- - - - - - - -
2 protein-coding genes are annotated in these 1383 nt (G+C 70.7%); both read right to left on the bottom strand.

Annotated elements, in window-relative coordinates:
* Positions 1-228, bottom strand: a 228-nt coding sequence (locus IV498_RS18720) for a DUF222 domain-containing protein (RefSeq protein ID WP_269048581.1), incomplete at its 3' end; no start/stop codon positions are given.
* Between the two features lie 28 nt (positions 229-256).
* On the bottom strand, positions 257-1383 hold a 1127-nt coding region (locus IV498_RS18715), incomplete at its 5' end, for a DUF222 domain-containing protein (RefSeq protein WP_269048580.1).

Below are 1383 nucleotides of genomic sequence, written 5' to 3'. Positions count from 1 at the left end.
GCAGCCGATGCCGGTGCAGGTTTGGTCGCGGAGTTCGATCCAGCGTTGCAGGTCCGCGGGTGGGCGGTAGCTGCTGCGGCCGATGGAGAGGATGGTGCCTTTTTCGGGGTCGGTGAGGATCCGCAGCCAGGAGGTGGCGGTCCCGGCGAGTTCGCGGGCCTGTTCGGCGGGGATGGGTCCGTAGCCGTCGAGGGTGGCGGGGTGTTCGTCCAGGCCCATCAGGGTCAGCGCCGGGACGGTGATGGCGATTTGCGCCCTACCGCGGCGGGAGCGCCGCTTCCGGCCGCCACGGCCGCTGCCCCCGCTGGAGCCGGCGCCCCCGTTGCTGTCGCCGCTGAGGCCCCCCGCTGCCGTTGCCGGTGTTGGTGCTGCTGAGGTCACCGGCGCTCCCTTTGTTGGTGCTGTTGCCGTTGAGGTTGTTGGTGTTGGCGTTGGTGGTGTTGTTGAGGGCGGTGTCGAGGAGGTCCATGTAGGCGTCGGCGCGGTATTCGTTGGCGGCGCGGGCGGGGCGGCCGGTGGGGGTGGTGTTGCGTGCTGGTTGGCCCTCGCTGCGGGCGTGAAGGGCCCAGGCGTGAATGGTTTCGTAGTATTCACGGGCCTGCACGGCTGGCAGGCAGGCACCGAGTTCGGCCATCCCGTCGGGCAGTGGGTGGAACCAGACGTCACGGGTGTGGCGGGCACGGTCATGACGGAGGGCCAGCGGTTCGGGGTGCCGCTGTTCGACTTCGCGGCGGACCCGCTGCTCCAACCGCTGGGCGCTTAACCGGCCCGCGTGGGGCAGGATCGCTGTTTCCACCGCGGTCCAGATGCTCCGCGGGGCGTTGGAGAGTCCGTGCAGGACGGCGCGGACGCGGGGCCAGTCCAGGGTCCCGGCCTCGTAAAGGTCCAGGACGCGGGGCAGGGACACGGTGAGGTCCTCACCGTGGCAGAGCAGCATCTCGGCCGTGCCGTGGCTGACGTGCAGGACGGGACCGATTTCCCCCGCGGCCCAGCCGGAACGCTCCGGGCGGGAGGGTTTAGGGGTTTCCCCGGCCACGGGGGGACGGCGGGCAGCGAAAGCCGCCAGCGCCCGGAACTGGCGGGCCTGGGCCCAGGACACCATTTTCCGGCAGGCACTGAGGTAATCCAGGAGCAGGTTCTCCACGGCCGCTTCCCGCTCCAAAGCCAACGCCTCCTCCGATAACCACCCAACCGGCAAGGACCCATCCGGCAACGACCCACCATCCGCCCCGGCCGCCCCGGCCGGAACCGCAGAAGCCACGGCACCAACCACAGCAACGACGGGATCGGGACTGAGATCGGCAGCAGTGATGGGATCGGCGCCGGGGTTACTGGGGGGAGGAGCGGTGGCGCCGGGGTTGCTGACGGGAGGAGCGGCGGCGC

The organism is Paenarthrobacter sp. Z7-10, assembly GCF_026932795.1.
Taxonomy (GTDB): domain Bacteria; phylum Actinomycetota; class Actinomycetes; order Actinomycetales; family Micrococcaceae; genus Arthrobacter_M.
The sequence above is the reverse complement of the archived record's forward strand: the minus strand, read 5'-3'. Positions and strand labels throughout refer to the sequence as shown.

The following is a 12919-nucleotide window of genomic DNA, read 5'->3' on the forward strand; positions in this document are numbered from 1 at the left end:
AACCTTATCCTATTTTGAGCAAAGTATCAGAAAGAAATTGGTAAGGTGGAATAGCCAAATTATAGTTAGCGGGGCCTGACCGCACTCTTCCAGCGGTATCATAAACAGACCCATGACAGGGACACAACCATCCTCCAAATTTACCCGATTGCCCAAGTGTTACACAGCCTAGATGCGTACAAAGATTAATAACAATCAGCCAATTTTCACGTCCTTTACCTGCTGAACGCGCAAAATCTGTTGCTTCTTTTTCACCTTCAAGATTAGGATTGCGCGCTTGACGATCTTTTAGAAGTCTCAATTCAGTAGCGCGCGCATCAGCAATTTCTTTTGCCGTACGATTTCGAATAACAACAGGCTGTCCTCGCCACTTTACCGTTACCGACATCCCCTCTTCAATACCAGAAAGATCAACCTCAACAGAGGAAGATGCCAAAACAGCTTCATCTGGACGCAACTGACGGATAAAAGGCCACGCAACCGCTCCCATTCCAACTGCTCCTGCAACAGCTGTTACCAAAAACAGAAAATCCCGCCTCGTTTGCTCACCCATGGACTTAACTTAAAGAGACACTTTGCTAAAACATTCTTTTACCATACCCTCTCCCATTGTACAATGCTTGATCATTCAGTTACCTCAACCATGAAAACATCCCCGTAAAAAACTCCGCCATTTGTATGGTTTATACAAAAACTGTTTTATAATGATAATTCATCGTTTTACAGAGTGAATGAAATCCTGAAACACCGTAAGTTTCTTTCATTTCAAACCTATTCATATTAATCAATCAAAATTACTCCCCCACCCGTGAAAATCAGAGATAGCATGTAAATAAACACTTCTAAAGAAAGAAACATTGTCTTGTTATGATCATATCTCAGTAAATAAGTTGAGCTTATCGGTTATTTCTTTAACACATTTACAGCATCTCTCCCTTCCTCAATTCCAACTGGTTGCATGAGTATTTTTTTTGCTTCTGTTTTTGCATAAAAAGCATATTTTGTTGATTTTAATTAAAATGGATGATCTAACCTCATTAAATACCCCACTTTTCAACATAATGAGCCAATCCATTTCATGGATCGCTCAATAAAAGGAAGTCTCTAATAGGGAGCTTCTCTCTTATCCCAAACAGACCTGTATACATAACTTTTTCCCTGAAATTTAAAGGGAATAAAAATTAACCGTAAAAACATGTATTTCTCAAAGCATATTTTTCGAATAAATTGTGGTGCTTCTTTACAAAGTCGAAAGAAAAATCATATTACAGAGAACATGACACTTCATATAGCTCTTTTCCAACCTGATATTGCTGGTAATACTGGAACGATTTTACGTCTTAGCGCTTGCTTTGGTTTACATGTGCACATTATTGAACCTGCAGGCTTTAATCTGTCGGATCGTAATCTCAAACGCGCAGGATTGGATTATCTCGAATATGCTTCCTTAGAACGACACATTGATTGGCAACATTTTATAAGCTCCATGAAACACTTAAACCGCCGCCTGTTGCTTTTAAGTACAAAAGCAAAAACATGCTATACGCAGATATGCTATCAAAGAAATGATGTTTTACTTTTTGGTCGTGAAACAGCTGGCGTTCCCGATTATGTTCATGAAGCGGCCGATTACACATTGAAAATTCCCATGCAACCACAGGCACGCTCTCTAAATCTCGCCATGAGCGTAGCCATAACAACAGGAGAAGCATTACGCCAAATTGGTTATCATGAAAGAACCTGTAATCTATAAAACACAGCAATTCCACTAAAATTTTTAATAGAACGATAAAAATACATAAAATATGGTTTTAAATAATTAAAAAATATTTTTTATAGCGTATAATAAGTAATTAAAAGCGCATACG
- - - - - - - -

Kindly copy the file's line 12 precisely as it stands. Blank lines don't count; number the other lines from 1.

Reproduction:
AACCTTATCCTATTTTGAGCAAAGTATCAGAAAGAAATTGGTAAGGTGGAATAGCCAAATTATAGTTAGCGGGGCCTGACCGCACTCTTCCAGCGGTATCATAAACAGACCCATGACAGGGACACAACCATCCTCCAAATTTACCCGATTGCCCAAGTGTTACACAGCCTAGATGCGTACAAAGATTAATAACAATCAGCCAATTTTCACGTCCTTTACCTGCTGAACGCGCAAAATCTGTTGCTTCTTTTTCACCTTCAAGATTAGGATTGCGCGCTTGACGATCTTTTAGAAGTCTCAATTCAGTAGCGCGCGCATCAGCAATTTCTTTTGCCGTACGATTTCGAATAACAACAGGCTGTCCTCGCCACTTTACCGTTACCGACATCCCCTCTTCAATACCAGAAAGATCAACCTCAACAGAGGAAGATGCCAAAACAGCTTCATCTGGACGCAACTGACGGATAAAAGGCCACGCAACCGCTCCCATTCCAACTGCTCCTGCAACAGCTGTTACCAAAAACAGAAAATCCCGCCTCGTTTGCTCACCCATGGACTTAACTTAAAGAGACACTTTGCTAAAACATTCTTTTACCATACCCTCTCCCATTGTACAATGCTTGATCATTCAGTTACCTCAACCATGAAAACATCCCCGTAAAAAACTCCGCCATTTGTATGGTTTATACAAAAACTGTTTTATAATGATAATTCATCGTTTTACAGAGTGAATGAAATCCTGAAACACCGTAAGTTTCTTTCATTTCAAACCTATTCATATTAATCAATCAAAATTACTCCCCCACCCGTGAAAATCAGAGATAGCATGTAAATAAACACTTCTAAAGAAAGAAACATTGTCTTGTTATGATCATATCTCAGTAAATAAGTTGAGCTTATCGGTTATTTCTTTAACACATTTACAGCATCTCTCCCTTCCTCAATTCCAACTGGTTGCATGAGTATTTTTTTTGCTTCTGTTTTTGCATAAAAAGCATATTTTGTTGATTTTAATTAAAATGGATGATCTAACCTCATTAAATACCCCACTTTTCAACATAATGAGCCAATCCATTTCATGGATCGCTCAATAAAAGGAAGTCTCTAATAGGGAGCTTCTCTCTTATCCCAAACAGACCTGTATACATAACTTTTTCCCTGAAATTTAAAGGGAATAAAAATTAACCGTAAAAACATGTATTTCTCAAAGCATATTTTTCGAATAAATTGTGGTGCTTCTTTACAAAGTCGAAAGAAAAATCATATTACAGAGAACATGACACTTCATATAGCTCTTTTCCAACCTGATATTGCTGGTAATACTGGAACGATTTTACGTCTTAGCGCTTGCTTTGGTTTACATGTGCACATTATTGAACCTGCAGGCTTTAATCTGTCGGATCGTAATCTCAAACGCGCAGGATTGGATTATCTCGAATATGCTTCCTTAGAACGACACATTGATTGGCAACATTTTATAAGCTCCATGAAACACTTAAACCGCCGCCTGTTGCTTTTAAGTACAAAAGCAAAAACATGCTATACGCAGATATGCTATCAAAGAAATGATGTTTTACTTTTTGGTCGTGAAACAGCTGGCGTTCCCGATTATGTTCATGAAGCGGCCGATTACACATTGAAAATTCCCATGCAACCACAGGCACGCTCTCTAAATCTCGCCATGAGCGTAGCCATAACAACAGGAGAAGCATTACGCCAAATTGGTTATCATGAAAGAACCTGTAATCTATAAAACACAGCAATTCCACTAAAATTTTTAATAGAACGATAAAAATACATAAAATATGGTTTTAAATAATTAAAAAATATTTTTTATAGCGTATAATAAGTAATTAAAAGCGCATACG